Although each different graduate school has its own special flavor, they all provide specialized knowledge in a given field of science, and, organized 1:1 instruction about how to conduct research experiments and be a scientist.  Typically, graduate students learn a lot from courses and laboratory work, assemble and defend  a doctoral thesis, and, produce one or more research publications.  Graduate school usually is followed by intensive semi-independent research as a postdoctoral fellow.

This article is only for graduate students in science!  It uses a question and answer format to advise you about how to handle some common problematic situations in graduate school.  Further information and other opinions certainly should be sought from your fellow students, your official advisor, and any of your course instructors.   My advice is based upon my own experiences and observations as a graduate student and later as a faculty researcher and teacher.  I hope all of this will prove interesting and useful to you!

Why do I have to take yet more courses in graduate school?  I want to learn how to do research!    

Graduate school training provides a number of useful features needed by all research scientists: (1) classroom courses instill in-depth knowledge and advanced understanding about one or several areas of science; (2) laboratory courses provide detailed knowledge about research approaches and methods; (3) coursework with library and internet studies, and making oral presentations, give experience in explaining your research  and answering questions.  These are directly related to what you will do later, no matter where you will be employed.  Any advanced course including critical analysis of research investigations will increase your own skills with design of experiments, picking adequate controls, and drawing valid conclusions from a given set of experimental data.  You will learn the practice of doing good lab research when you begin work in the lab of your thesis advisor.  Being a scientist is more than just performing experiments!

I’m not good with math!  Why must I take a statistics course?  

I strongly recommend that all graduate students should take a course in applied statistics because it will help deal with experimental design and data analysis.  You don’t have to become an expert, but you almost certainly will need to know how to use the basic concepts and procedures.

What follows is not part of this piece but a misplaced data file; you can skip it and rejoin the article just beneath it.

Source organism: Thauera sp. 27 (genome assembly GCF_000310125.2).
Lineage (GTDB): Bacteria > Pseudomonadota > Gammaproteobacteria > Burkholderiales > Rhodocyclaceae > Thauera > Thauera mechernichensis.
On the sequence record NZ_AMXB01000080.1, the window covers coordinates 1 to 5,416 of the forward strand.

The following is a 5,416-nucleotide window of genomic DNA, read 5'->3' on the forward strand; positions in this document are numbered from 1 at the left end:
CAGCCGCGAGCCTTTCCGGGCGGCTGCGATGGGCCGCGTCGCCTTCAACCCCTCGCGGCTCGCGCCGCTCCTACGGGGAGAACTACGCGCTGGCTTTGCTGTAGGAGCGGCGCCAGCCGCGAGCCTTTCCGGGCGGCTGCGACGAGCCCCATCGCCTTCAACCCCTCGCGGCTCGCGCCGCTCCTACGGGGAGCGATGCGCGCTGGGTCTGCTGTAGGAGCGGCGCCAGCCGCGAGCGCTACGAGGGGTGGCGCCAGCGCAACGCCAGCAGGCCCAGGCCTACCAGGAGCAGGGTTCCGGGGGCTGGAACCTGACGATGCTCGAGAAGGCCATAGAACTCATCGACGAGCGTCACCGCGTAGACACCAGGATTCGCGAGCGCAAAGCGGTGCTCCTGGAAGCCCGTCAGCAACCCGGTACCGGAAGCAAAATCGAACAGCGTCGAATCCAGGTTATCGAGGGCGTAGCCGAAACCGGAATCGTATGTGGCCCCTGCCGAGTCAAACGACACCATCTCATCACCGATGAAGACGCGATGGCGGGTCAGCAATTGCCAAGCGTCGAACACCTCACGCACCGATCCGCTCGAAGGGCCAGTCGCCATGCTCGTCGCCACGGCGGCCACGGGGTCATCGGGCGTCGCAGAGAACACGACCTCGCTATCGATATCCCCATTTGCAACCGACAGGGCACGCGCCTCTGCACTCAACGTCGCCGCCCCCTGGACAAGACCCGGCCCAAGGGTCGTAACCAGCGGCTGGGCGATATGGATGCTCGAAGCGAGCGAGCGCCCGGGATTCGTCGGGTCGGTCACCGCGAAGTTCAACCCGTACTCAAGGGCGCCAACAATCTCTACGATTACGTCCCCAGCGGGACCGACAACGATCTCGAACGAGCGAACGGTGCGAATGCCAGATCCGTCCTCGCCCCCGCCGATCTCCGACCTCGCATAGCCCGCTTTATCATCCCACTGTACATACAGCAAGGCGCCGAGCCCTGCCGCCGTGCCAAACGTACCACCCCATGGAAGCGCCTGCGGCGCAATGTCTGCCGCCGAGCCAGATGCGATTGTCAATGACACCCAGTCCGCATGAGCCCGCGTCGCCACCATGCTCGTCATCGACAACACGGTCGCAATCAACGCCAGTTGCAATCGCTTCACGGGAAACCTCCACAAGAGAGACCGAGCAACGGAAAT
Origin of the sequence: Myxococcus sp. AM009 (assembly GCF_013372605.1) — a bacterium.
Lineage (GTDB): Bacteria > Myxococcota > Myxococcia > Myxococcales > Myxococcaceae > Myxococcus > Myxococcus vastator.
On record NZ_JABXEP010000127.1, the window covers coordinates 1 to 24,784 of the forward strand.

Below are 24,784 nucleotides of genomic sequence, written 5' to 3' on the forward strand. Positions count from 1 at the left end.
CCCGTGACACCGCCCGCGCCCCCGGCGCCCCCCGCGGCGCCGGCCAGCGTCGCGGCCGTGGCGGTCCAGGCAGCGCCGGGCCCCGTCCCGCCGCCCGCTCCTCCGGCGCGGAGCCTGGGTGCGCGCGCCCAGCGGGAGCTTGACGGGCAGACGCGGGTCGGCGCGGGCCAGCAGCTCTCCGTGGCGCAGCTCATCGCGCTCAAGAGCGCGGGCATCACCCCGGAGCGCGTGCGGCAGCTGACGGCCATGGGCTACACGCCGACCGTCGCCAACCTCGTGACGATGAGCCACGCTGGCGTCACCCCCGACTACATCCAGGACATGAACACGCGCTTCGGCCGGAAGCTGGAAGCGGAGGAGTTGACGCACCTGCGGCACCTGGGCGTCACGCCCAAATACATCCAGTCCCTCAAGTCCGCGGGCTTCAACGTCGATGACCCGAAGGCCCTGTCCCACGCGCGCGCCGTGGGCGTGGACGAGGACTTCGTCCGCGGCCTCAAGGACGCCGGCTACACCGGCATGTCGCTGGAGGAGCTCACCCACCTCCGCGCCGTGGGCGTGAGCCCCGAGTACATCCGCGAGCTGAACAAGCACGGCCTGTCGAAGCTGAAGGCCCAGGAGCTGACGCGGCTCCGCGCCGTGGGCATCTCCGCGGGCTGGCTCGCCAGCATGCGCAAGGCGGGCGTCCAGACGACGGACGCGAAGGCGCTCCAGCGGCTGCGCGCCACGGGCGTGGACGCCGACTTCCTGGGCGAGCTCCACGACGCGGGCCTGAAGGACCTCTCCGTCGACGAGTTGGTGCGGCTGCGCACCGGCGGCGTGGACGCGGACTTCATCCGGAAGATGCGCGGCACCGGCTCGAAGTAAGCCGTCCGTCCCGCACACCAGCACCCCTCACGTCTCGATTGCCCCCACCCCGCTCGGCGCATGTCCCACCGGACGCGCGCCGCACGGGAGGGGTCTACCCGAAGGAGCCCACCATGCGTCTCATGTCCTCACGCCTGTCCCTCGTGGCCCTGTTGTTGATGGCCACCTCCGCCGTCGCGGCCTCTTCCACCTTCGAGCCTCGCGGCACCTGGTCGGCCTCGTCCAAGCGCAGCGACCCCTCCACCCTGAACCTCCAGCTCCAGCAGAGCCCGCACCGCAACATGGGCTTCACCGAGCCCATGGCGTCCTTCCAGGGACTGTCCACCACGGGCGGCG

How should I pick my thesis advisor? 

Ideally, you have enrolled in a graduate school because you already picked one or several faculty scientists you want to train you.  If your choice is still open, then the following general criteria seem most important.  The best thesis advisor has: (1) a successful research career in the special field you are most interested in, (2) an active research grant (and preferably, this has been renewed), (3) a good record for training and placing graduate students (and postdocs), (4) ambition to excel in the special field of interest, and (5) room for you to work in their lab.  Discuss any questions or concerns with your selected professor before you begin.

What do research rotations accomplish?  It seems like a waste of time to me! 

Most of your research experience in grad school comes under the supervision of your thesis advisor.  Picking this person is an extremely important task that will follow you for the rest of your career.  Most schools require a rotation through the laboratories of at least 3 different professors; to be meaningful, each rotation should extend for 1-2 months.  Via these rotations, new grad students will learn what each supervisor is like, what research questions are being attacked in their lab, what instruments and methods are in use, what staff (technicians, postdocs, collaborators, and other students) are working in each lab, and, what each supervisor expects from their graduate student colleagues.  After these  rotations, the student should be able to decide who they want to study with; the faculty use this experience to evaluate students with regard to interest, level of energy, intelligence, aptitude to learn and acquire skills, and, mentality.  The rotations also provide initial entries into your list of methods and instruments you know how to use, so they are valuable even if you already know which professor you will select.